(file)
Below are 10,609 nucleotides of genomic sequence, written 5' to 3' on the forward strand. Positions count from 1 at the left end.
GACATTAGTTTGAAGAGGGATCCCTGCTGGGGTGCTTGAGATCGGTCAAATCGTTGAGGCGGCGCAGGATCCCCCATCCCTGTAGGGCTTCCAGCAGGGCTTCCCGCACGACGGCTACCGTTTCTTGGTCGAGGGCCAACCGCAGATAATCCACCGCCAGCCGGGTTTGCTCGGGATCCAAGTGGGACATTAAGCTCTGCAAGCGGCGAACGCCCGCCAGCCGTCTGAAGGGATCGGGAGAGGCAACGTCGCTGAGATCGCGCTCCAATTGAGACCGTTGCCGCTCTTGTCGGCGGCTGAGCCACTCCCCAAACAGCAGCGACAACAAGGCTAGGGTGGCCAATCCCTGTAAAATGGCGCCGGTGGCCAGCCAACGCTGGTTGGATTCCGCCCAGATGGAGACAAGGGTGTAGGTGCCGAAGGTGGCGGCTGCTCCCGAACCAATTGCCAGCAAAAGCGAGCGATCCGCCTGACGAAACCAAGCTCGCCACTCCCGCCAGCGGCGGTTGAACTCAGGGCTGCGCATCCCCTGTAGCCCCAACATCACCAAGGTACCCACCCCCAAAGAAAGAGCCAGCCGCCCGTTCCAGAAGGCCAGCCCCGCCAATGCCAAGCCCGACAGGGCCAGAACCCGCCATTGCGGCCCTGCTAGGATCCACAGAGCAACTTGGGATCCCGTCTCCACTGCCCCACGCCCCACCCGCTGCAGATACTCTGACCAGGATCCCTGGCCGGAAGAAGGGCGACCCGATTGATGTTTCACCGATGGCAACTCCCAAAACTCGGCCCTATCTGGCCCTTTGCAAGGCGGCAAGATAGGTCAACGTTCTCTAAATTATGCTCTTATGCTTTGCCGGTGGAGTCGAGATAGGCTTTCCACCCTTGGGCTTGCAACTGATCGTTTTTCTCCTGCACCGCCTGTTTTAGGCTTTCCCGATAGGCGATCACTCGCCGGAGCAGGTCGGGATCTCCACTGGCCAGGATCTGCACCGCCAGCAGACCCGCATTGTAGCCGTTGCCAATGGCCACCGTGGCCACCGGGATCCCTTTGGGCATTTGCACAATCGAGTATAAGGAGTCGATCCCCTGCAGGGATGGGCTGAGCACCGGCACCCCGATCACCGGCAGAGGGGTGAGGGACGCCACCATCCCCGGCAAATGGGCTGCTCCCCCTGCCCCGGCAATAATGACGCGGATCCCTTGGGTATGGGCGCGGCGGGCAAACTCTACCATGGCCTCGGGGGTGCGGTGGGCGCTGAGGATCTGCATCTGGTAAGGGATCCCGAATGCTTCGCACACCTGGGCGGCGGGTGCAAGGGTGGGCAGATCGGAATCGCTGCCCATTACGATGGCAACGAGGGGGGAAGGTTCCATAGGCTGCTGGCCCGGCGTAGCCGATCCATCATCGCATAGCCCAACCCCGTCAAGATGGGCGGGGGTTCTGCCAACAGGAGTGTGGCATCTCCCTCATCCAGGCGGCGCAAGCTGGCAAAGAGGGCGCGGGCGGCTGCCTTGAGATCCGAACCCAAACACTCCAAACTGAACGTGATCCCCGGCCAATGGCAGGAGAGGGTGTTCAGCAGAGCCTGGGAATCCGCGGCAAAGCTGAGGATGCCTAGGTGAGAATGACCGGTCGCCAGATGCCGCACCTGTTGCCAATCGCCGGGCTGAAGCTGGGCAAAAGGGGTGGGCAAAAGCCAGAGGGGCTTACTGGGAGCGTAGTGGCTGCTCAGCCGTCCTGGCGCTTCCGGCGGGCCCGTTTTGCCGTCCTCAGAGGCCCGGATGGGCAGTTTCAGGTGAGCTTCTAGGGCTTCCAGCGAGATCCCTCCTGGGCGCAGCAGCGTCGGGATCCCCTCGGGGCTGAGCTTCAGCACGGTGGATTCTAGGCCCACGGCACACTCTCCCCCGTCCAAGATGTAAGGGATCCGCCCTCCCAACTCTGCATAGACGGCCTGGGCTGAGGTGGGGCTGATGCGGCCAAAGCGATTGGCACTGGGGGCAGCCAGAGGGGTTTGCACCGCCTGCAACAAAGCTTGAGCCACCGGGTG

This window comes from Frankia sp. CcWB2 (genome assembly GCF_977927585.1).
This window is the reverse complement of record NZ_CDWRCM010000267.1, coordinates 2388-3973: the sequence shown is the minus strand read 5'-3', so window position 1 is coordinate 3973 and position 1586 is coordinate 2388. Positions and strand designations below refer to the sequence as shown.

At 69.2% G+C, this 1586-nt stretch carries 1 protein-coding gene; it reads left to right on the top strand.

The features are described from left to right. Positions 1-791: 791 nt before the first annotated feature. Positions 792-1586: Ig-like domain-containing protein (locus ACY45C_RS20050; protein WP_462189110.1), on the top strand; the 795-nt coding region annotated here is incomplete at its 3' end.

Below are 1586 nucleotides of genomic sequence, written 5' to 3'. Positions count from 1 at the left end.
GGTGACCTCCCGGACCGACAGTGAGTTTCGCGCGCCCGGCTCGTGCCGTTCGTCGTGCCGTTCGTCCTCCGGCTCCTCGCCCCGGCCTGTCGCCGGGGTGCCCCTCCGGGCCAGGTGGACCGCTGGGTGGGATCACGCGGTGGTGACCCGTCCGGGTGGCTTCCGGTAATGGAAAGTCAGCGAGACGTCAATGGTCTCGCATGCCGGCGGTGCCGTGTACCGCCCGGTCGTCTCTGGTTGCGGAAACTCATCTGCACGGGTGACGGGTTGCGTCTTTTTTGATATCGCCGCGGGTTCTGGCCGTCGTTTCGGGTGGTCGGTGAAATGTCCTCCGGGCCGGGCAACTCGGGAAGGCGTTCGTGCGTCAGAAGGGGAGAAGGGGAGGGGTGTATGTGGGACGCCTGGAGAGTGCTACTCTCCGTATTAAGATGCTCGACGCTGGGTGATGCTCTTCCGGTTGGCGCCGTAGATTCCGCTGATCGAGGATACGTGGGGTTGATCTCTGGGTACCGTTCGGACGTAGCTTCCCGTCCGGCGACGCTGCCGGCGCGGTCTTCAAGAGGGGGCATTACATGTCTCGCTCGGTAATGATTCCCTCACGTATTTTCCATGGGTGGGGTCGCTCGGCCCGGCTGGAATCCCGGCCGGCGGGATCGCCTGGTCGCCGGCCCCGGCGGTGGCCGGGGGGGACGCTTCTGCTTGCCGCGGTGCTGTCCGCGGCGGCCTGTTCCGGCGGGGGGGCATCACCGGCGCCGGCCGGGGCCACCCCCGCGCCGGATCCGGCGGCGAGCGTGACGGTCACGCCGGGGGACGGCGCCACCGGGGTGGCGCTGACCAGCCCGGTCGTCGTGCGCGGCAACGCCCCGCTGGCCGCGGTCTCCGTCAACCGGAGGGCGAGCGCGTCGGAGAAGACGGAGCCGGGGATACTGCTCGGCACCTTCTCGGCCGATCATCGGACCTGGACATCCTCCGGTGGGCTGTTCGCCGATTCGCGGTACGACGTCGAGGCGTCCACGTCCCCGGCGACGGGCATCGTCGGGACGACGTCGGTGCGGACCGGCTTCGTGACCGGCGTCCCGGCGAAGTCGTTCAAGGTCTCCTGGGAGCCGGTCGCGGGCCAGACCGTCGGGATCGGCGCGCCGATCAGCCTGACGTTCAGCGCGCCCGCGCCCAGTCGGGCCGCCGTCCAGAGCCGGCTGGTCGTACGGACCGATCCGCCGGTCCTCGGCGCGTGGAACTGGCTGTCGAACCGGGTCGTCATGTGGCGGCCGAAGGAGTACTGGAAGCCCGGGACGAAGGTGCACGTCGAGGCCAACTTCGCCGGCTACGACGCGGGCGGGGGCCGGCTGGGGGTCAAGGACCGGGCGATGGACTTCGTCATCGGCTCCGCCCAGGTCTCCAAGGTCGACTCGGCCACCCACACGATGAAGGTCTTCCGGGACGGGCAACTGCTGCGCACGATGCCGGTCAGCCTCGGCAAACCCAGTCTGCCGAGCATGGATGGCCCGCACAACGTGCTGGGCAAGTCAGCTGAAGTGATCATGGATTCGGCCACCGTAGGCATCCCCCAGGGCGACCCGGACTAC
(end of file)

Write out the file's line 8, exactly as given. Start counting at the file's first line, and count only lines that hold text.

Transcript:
GGTGACCTCCCGGACCGACAGTGAGTTTCGCGCGCCCGGCTCGTGCCGTTCGTCGTGCCGTTCGTCCTCCGGCTCCTCGCCCCGGCCTGTCGCCGGGGTGCCCCTCCGGGCCAGGTGGACCGCTGGGTGGGATCACGCGGTGGTGACCCGTCCGGGTGGCTTCCGGTAATGGAAAGTCAGCGAGACGTCAATGGTCTCGCATGCCGGCGGTGCCGTGTACCGCCCGGTCGTCTCTGGTTGCGGAAACTCATCTGCACGGGTGACGGGTTGCGTCTTTTTTGATATCGCCGCGGGTTCTGGCCGTCGTTTCGGGTGGTCGGTGAAATGTCCTCCGGGCCGGGCAACTCGGGAAGGCGTTCGTGCGTCAGAAGGGGAGAAGGGGAGGGGTGTATGTGGGACGCCTGGAGAGTGCTACTCTCCGTATTAAGATGCTCGACGCTGGGTGATGCTCTTCCGGTTGGCGCCGTAGATTCCGCTGATCGAGGATACGTGGGGTTGATCTCTGGGTACCGTTCGGACGTAGCTTCCCGTCCGGCGACGCTGCCGGCGCGGTCTTCAAGAGGGGGCATTACATGTCTCGCTCGGTAATGATTCCCTCACGTATTTTCCATGGGTGGGGTCGCTCGGCCCGGCTGGAATCCCGGCCGGCGGGATCGCCTGGTCGCCGGCCCCGGCGGTGGCCGGGGGGGACGCTTCTGCTTGCCGCGGTGCTGTCCGCGGCGGCCTGTTCCGGCGGGGGGGCATCACCGGCGCCGGCCGGGGCCACCCCCGCGCCGGATCCGGCGGCGAGCGTGACGGTCACGCCGGGGGACGGCGCCACCGGGGTGGCGCTGACCAGCCCGGTCGTCGTGCGCGGCAACGCCCCGCTGGCCGCGGTCTCCGTCAACCGGAGGGCGAGCGCGTCGGAGAAGACGGAGCCGGGGATACTGCTCGGCACCTTCTCGGCCGATCATCGGACCTGGACATCCTCCGGTGGGCTGTTCGCCGATTCGCGGTACGACGTCGAGGCGTCCACGTCCCCGGCGACGGGCATCGTCGGGACGACGTCGGTGCGGACCGGCTTCGTGACCGGCGTCCCGGCGAAGTCGTTCAAGGTCTCCTGGGAGCCGGTCGCGGGCCAGACCGTCGGGATCGGCGCGCCGATCAGCCTGACGTTCAGCGCGCCCGCGCCCAGTCGGGCCGCCGTCCAGAGCCGGCTGGTCGTACGGACCGATCCGCCGGTCCTCGGCGCGTGGAACTGGCTGTCGAACCGGGTCGTCATGTGGCGGCCGAAGGAGTACTGGAAGCCCGGGACGAAGGTGCACGTCGAGGCCAACTTCGCCGGCTACGACGCGGGCGGGGGCCGGCTGGGGGTCAAGGACCGGGCGATGGACTTCGTCATCGGCTCCGCCCAGGTCTCCAAGGTCGACTCGGCCACCCACACGATGAAGGTCTTCCGGGACGGGCAACTGCTGCGCACGATGCCGGTCAGCCTCGGCAAACCCAGTCTGCCGAGCATGGATGGCCCGCACAACGTGCTGGGCAAGTCAGCTGAAGTGATCATGGATTCGGCCACCGTAGGCATCCCCCAGGGCGACCCGGACTAC